We expressed understanding that honest convictions in racial matters could properly be pursued in the courts but urged that decisions of those courts should in the meantime be peacefully obeyed…We recognize the natural impatience of people who feel that their hopes are slow in being realized. But we are convinced that these demonstrations are unwise and untimely…Just as we formerly pointed out that “hatred and violence have no sanction in our religious and political tradition.” We also point out that such actions as incite to hatred and violence, however technically peaceful those actions may be, have not contributed to the resolution of our local problems.
As King sought to bring the sins of Birmingham to the national light, these religious leaders — fearing reprisals — called for a “wait and see” approach to the crisis. King’s wrote his letter as a direct response to this approach, where he vehemently wrote:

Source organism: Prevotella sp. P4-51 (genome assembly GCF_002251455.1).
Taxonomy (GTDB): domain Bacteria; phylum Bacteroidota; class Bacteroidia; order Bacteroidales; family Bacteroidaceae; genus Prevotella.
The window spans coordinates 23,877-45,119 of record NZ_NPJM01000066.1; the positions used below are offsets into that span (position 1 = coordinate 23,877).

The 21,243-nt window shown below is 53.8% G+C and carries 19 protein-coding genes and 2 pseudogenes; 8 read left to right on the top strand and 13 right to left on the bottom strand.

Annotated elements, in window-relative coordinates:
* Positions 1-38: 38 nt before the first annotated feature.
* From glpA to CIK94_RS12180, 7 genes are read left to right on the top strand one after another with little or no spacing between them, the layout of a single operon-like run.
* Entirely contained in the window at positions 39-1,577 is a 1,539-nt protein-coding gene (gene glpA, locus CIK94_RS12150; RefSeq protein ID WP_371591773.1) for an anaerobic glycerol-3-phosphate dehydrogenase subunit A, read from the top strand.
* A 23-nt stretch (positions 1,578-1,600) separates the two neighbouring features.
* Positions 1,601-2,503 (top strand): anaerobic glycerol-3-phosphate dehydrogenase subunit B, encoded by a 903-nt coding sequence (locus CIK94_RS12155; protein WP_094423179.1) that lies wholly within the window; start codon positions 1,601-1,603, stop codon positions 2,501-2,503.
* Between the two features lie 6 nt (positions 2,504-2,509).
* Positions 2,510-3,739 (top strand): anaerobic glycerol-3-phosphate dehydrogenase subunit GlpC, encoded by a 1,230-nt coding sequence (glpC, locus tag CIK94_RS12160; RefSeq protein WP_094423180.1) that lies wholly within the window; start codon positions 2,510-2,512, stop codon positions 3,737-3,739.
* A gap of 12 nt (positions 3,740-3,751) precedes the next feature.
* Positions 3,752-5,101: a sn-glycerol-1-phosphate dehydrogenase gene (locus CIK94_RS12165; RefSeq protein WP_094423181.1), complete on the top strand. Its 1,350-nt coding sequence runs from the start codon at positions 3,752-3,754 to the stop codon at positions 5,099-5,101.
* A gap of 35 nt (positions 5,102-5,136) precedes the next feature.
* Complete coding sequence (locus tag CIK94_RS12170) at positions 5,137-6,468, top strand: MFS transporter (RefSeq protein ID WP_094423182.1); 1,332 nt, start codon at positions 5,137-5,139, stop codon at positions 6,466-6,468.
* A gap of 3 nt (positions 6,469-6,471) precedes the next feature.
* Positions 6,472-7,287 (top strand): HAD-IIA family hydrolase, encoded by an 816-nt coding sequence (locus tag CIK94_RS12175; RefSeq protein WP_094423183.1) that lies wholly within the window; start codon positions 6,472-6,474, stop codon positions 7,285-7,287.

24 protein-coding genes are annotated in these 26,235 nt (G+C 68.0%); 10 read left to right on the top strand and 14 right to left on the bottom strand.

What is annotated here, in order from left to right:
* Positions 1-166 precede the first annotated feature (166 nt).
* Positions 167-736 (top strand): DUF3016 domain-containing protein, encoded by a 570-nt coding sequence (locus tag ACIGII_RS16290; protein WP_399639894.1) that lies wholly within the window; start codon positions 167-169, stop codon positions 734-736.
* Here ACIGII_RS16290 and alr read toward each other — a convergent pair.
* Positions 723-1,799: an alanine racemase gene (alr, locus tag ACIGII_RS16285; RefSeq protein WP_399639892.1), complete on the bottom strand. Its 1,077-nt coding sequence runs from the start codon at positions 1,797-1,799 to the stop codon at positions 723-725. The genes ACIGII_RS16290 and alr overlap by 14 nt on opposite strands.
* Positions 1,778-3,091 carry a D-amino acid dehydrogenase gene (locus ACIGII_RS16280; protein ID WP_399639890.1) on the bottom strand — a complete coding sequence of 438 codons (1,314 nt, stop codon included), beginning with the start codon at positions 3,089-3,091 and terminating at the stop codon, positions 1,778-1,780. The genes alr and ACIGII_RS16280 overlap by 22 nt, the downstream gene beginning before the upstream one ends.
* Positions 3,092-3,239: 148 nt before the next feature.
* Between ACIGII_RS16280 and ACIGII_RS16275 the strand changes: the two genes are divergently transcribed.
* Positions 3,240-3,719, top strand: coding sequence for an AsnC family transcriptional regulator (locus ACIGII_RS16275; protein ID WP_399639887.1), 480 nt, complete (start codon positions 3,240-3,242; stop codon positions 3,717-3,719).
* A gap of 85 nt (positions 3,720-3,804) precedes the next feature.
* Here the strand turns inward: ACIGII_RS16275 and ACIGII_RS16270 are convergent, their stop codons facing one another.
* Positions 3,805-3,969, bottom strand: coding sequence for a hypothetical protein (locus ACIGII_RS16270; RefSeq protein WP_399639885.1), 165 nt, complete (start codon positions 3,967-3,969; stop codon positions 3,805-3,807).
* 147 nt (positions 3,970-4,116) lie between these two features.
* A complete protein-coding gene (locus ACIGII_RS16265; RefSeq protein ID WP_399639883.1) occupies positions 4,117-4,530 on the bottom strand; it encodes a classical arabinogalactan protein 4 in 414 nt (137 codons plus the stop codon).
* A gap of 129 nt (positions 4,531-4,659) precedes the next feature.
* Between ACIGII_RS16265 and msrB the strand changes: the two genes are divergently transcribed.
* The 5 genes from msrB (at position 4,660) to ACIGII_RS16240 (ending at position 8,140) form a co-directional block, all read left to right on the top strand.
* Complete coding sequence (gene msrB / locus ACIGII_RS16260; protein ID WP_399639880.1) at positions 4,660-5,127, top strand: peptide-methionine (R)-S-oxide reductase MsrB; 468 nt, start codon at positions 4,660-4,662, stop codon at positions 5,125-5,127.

As in so many experiences in the past, we were confronted with blasted hopes, and the dark shadow of a deep disappointment settled upon us. So we had no alternative except that of preparing for direct action, whereby we would present our very bodies as a means of laying our case before the conscience of the local and national community.
The violence in Birmingham had the ripple effect Dr. King sought, and within a year, President John F. Kennedy introduced legislation to Congress barring racial segregation in businesses and restaurants. This act would pass in 1964 and pave the way for more equal rights for racial minorities in the United States.
The actions in Birmingham, both by Dr. King and the “moderates,” demonstrate where non-violence succeeds and where it fails — and the implications can be seen in Mexico today, especially when it comes to the failure of non-violence.
Mexico faces an unprecedented crisis, the likes of which not even Dr. King or his enemies could have imagined.